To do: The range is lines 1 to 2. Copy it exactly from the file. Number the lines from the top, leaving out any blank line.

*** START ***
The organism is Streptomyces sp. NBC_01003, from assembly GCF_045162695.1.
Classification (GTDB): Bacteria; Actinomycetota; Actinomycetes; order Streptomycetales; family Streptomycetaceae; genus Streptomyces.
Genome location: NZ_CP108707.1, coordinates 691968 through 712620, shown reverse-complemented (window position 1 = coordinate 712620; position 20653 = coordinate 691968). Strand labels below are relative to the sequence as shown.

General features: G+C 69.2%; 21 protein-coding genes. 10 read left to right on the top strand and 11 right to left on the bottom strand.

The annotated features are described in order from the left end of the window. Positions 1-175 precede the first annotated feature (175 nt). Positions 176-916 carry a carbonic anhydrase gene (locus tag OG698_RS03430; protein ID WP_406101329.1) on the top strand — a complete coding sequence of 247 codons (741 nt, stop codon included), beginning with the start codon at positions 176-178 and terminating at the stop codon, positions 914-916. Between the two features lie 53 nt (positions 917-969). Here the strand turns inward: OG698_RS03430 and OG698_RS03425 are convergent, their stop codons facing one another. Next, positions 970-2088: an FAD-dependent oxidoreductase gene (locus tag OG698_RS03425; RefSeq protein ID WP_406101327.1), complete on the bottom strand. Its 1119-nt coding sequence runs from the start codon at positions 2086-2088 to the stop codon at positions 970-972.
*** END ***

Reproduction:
The organism is Streptomyces sp. NBC_01003, from assembly GCF_045162695.1.
Classification (GTDB): Bacteria; Actinomycetota; Actinomycetes; order Streptomycetales; family Streptomycetaceae; genus Streptomyces.